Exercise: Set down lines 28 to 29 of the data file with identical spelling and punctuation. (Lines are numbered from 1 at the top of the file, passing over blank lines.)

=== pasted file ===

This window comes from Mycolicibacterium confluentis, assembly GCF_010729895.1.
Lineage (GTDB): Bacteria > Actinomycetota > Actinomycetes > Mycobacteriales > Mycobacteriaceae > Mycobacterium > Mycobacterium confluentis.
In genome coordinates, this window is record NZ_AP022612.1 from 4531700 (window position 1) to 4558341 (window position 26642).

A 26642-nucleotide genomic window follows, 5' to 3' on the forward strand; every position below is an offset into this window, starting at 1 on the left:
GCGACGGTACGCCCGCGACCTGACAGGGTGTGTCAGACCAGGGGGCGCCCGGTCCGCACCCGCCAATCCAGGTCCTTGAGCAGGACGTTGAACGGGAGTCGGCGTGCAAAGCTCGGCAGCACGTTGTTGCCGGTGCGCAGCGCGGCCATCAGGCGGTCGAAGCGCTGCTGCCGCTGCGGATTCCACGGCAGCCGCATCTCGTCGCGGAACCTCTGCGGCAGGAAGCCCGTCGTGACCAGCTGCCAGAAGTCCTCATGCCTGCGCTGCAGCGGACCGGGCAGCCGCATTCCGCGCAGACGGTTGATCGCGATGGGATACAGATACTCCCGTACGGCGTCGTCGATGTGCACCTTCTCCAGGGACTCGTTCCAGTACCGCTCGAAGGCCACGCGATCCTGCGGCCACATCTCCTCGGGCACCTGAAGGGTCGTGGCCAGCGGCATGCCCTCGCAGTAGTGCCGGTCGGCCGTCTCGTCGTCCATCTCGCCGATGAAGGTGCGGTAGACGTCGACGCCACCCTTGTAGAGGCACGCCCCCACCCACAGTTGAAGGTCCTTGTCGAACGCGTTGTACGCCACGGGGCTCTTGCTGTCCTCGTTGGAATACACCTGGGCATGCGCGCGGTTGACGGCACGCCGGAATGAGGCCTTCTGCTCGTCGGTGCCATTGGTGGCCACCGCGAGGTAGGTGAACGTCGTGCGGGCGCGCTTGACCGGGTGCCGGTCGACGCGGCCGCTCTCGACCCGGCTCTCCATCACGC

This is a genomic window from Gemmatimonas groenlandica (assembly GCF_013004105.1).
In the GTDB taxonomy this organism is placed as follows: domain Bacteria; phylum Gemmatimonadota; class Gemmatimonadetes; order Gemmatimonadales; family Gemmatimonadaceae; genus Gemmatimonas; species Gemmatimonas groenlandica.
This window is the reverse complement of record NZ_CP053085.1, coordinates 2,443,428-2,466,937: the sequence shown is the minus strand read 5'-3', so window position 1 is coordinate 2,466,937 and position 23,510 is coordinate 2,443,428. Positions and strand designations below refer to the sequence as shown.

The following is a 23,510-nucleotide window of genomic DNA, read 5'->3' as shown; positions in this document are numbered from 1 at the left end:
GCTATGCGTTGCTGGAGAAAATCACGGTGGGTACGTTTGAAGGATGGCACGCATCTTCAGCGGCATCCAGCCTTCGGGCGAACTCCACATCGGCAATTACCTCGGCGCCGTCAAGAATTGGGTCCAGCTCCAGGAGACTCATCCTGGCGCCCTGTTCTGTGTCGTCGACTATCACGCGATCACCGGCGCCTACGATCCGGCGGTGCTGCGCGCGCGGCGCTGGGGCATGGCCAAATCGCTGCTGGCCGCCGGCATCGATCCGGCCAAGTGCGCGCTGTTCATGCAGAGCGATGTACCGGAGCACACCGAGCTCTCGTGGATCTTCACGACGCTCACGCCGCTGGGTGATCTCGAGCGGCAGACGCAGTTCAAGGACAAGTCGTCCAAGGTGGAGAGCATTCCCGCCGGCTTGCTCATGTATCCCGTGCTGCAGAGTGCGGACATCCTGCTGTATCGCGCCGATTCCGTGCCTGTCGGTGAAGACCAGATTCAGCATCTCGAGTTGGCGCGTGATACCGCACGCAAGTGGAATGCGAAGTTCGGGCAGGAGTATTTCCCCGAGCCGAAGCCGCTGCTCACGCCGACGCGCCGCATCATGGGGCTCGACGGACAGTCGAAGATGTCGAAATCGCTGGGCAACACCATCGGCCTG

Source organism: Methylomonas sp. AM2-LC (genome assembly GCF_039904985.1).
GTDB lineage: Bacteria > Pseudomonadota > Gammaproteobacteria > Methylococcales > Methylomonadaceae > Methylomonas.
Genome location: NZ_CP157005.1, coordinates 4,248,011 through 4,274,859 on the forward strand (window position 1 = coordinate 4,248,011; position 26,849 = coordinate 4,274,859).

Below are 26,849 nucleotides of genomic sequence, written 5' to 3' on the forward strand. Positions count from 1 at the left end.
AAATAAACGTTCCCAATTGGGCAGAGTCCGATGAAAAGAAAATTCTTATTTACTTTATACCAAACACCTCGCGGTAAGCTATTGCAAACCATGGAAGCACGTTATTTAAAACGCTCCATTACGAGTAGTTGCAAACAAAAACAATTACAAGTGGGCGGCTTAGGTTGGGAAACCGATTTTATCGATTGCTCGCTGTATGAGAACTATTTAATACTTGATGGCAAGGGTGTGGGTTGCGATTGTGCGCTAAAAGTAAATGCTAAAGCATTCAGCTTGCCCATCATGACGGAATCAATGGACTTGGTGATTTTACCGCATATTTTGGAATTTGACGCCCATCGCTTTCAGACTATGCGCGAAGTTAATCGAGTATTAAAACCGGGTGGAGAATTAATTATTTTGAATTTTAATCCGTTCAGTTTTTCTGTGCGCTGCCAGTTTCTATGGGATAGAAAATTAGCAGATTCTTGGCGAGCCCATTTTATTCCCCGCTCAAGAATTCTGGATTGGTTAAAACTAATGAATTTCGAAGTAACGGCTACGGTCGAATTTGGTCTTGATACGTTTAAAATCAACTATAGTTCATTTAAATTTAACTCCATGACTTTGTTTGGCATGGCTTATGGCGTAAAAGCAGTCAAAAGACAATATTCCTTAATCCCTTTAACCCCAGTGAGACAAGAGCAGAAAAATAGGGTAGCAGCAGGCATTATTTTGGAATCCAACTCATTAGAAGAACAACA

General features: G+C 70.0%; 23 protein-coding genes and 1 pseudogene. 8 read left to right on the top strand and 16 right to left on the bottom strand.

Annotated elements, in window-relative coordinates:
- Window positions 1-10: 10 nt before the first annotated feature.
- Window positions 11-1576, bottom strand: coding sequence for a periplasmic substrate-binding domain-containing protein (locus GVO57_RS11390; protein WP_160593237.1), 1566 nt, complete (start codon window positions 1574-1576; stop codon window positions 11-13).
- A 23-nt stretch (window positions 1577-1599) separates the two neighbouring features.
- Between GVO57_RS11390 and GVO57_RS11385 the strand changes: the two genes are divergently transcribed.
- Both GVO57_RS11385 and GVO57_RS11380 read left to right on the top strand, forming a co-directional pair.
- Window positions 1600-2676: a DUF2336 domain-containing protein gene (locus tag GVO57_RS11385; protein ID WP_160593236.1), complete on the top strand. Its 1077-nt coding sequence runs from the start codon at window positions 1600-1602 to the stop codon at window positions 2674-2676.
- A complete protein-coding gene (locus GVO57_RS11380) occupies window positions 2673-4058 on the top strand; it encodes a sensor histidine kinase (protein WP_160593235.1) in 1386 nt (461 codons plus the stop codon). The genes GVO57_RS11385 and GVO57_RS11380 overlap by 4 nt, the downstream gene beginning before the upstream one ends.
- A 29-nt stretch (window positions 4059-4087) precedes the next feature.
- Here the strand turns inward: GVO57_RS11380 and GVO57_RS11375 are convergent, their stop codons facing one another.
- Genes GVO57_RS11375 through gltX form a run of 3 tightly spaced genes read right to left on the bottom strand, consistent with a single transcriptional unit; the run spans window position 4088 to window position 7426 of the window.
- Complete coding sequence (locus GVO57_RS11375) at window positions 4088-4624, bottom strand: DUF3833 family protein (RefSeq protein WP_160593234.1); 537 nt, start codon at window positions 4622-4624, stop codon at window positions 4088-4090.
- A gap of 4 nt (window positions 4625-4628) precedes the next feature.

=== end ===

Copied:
- Complete coding sequence (locus GVO57_RS11375) at window positions 4088-4624, bottom strand: DUF3833 family protein (RefSeq protein WP_160593234.1); 537 nt, start codon at window positions 4622-4624, stop codon at window positions 4088-4090.
- A gap of 4 nt (window positions 4625-4628) precedes the next feature.